The First InsTED Workshop

University of Exeter Business School, May 30th-31st 2013


The main program comprised of 12 contributions on how institutional variation, particularly between developed and developing countries, affects the pattern of trade and the economics of conflict and corruption. Although the papers differed in approach, they all emphasized how different institutional settings can affect the performance of firms, their ability to export, and the overall welfare of nations. In more extreme contexts a dysfunctional set of institutions can lead to corruption, conflict and the dissolution of states.

The papers that Kala Krishna, Emanuel Ornelas and Chrysostomos Tabakis presented built on the idea that exporting is a costly activity, which involves uncertainty about technology and consumer preferences. On one hand this uncertainty is strongly influenced by the state’s capacity to enforce contracts. On the other hand firms can enjoy an advantage in relation to their national rivals when they establish ties with government officials in order to obtain favorable policies. The paper that Tobias Seidel presented showed that financial institutions also matter to the growth of exports and in particular how access to credit markets can determine whether or not firms tend to cluster.

In the context of multilateral trade agreements, Mostafa Beshkar and Rick Bond showed that a country’s market power affects tariff overhang; how close a country’s applied tariff rate is to its bound rate. The larger a country, or the greater its market power, the smaller the difference because greater market power increases the incentive to act opportunistically. Kamal Saggi showed that when the agreement is over intellectual property protection as in the WTO’s TRIPs agreement, as opposed to tariffs, larger countries actually have less incentive to act opportunistically because their firms absorb a larger share of the innovation externality. Michele Ruta’s paper focused on the various provisions introduced in deeper preferential trade agreements and argued that these can influence firms’ decisions about foreign direct investment and the internationalization of their production.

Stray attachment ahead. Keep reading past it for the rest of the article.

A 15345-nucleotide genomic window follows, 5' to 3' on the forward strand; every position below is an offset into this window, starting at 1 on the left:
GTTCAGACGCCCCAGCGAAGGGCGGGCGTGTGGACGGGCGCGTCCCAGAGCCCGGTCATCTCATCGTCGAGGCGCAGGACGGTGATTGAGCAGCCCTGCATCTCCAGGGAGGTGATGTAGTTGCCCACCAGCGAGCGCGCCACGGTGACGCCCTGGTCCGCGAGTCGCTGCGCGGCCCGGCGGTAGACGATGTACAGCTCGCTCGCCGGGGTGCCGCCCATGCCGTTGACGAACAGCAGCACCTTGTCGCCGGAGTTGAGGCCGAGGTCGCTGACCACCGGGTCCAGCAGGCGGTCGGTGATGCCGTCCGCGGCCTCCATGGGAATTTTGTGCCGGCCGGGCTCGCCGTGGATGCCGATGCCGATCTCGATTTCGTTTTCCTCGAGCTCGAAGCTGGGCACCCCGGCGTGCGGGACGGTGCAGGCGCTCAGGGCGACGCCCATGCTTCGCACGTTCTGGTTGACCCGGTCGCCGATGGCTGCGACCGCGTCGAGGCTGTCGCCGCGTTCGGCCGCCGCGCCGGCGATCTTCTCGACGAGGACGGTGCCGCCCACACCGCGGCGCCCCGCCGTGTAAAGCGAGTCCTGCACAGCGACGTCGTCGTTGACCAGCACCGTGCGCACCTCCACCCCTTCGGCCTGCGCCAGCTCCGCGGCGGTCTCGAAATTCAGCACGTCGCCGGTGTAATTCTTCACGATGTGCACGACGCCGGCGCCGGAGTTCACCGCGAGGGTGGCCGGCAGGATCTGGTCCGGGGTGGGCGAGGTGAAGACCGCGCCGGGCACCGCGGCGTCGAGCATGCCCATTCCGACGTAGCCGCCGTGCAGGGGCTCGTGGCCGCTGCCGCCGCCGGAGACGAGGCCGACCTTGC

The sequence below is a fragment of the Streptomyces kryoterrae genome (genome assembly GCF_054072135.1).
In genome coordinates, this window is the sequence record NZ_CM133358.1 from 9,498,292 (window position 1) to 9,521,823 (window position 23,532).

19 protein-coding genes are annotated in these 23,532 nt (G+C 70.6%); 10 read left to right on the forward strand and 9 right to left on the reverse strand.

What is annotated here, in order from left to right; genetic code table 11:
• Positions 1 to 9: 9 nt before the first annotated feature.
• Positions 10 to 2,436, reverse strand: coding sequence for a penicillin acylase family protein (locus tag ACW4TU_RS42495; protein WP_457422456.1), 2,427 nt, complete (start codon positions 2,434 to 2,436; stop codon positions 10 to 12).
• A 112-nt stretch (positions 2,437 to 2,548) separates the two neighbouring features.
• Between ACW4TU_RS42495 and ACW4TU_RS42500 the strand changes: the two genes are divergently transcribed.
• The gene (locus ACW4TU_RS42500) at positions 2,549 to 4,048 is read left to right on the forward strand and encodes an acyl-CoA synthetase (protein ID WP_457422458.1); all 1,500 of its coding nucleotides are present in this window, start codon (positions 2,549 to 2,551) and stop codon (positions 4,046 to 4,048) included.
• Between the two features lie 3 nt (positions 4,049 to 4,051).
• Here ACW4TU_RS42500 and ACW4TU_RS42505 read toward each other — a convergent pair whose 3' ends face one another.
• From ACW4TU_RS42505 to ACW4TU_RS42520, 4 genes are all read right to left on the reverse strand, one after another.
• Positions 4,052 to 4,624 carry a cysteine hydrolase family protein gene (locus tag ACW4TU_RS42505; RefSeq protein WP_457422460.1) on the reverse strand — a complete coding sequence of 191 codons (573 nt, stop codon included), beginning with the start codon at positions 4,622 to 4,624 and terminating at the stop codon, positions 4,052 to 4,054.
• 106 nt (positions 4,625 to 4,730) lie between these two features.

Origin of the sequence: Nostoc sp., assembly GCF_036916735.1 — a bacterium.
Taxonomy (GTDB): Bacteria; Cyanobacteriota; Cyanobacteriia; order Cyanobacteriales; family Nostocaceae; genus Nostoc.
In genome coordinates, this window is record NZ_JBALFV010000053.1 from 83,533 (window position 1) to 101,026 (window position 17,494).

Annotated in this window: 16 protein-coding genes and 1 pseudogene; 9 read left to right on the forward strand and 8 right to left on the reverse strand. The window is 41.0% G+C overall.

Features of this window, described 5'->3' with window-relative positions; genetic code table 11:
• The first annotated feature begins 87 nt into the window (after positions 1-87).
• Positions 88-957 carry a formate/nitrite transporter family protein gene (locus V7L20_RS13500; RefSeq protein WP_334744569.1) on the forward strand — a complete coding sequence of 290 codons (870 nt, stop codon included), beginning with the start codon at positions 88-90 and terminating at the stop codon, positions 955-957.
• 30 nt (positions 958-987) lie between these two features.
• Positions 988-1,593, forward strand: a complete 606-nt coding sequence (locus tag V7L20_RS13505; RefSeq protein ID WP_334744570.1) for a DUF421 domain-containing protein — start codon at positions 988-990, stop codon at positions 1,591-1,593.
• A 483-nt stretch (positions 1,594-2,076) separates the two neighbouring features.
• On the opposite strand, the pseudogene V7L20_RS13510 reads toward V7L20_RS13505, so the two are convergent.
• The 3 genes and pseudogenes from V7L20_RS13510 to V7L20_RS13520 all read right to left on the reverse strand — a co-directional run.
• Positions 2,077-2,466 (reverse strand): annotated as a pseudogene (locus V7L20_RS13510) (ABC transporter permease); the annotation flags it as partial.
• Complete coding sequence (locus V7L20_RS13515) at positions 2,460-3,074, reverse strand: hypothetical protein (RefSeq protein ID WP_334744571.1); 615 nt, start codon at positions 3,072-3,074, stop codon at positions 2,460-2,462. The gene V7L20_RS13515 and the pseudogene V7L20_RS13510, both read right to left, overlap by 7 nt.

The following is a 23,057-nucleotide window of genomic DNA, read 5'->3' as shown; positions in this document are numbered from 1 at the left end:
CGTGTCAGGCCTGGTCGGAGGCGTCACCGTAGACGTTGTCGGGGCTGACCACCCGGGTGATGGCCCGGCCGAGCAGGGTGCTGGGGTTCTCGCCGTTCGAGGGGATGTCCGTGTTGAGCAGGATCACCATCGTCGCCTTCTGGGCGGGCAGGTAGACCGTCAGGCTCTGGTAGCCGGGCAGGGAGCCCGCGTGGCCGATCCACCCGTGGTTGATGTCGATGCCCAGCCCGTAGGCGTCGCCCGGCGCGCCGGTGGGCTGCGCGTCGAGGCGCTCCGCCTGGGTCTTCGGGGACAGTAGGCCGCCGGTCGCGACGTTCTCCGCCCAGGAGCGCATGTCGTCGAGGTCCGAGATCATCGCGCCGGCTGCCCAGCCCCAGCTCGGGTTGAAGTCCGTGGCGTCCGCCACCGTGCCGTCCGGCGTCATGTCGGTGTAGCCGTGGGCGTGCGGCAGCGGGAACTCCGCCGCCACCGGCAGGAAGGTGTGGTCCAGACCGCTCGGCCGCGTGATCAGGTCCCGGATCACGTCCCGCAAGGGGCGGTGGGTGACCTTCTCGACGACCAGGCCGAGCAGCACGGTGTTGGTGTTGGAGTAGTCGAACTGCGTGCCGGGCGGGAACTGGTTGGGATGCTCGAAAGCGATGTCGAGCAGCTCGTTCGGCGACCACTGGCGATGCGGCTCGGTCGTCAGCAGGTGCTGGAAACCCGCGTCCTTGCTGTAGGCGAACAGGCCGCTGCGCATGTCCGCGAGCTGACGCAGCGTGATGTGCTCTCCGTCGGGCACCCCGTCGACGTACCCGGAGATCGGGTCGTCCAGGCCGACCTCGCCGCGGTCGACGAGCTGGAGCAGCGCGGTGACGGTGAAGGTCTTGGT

Finally there was a focus on how institutional change can come about, or how it can be forestalled using trade policy. Toke Aidt provided evidence that, in countries under authoritarian rule, the threat of a revolution can be averted by the preemptive introduction of democracy by the ruling elite. Ben Zissimos argued that democratization might be forestalled using trade policy. In countries where states completely fail to protect property rights and the rule of law we tend to observe prolonged violent conflict as discussed by Tom Zylkin. Chris Ellis argued that a high degree of ethnic fractionalization in a country leads the diverse ethnic groups to have divergent preferences over public good provision.  This generates conflict that can ultimately lead to the dissolution of the country.

Link to the event site and papers